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Better treatment for high-risk children’s cancer shown in major trial

Neuroblastoma of the Adrenal Gland

Neuroblastoma of the Adrenal Gland. Image credit: Ed Uthman. CC BY-NC 2.0

Children with a high-risk, deadly form of neuroblastoma will benefit from a treatment regime that improves survival and reduces side-effects, following the publication of a major European trial.

Researchers from nearly 130 centres in 18 different countries have announced initial results from the largest-ever trial in children with high-risk neuroblastoma, which is one of the biggest killers of all childhood cancers.

The results, published in The Lancet Oncology, show that one chemotherapy regime is better than another in treating neuroblastomas that are either particularly aggressive, because of genetic mutations, or have returned after initial treatment.

The trial analysis was a major collaborative research effort across Europe led by the SIOPEN group of neuroblastoma researchers, which included Professor Andrew Pearson, who devised the trial – and who until his retirement was Professor of Paediatric Oncology at The Institute of Cancer Research, London, and Consultant at The Royal Marsden NHS Foundation Trust.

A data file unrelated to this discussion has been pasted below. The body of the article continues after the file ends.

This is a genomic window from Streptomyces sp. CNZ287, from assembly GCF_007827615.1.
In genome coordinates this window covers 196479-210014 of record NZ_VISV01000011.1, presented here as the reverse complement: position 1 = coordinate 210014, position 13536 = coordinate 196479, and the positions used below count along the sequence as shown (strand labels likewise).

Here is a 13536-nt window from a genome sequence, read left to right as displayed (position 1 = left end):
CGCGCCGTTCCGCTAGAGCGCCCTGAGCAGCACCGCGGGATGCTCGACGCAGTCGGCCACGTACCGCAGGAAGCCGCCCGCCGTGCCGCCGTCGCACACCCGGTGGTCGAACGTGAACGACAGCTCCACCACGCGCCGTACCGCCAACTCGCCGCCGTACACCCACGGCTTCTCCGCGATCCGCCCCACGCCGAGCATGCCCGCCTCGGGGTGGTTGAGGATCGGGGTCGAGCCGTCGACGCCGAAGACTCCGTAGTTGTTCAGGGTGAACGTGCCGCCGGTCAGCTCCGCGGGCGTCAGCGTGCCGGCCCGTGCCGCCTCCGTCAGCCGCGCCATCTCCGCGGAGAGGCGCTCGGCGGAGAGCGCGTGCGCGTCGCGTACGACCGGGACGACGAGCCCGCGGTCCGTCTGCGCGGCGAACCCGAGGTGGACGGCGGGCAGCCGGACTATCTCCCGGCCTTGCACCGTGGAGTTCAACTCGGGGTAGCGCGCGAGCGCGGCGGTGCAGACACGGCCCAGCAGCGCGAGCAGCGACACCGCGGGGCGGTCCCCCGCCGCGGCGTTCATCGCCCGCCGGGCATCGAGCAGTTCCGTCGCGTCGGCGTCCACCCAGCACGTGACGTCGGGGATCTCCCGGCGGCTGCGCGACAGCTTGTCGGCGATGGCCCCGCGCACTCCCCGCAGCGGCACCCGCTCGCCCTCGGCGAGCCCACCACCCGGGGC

More effective option

Researchers found that the combination of chemotherapy drugs busulfan and melphalan – both discovered at the ICR – was more effective than a three-drug combination of carboplatin, etoposide and melphalan, alongside other standard forms of treatment.

In the trial, some 296 children received the two-drug and 302 the three-drug combination.

Three years after starting treatment, 38% of the children in the three-drug group, did not experience a progression in their disease, a secondary cancer, or death from any cause. This improved to 50% in the children taking busulfan and melphalan.

There were also fewer severe, life-threatening side-effects in the two-drug than the three-drug group – occurring in 4% and 10% of children, respectively.

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A major challenge

The trial has been a major challenge for researchers, because although neuroblastoma is a relatively common childhood cancer it is still rare. It has been made possible by collaboration across Europe which continues as the SIOPEN group investigates other emerging treatments.

Study co-author Professor Andrew Pearson, former Professor of Paediatric Oncology at the ICR, and Consultant at The Royal Marsden, said:

“Our trial has clearly shown that busulfan and melphalan is more effective than carboplatin, etoposide and melphalan for the treatment of children with high-risk neuroblastoma, both in terms of eradicating the cancer and having fewer serious side-effects. The two-drug combination has become the new gold-standard treatment for these patients in Europe.

“This practice-changing clinical trial has only been possible because a huge and co-ordinated effort across Europe, led by researchers, clinicians and families who are determined to find more effective treatments for children with neuroblastoma.”


Andrew Pearson Royal Marsden NHS Foundation Trust childhood cancer neuroblastoma
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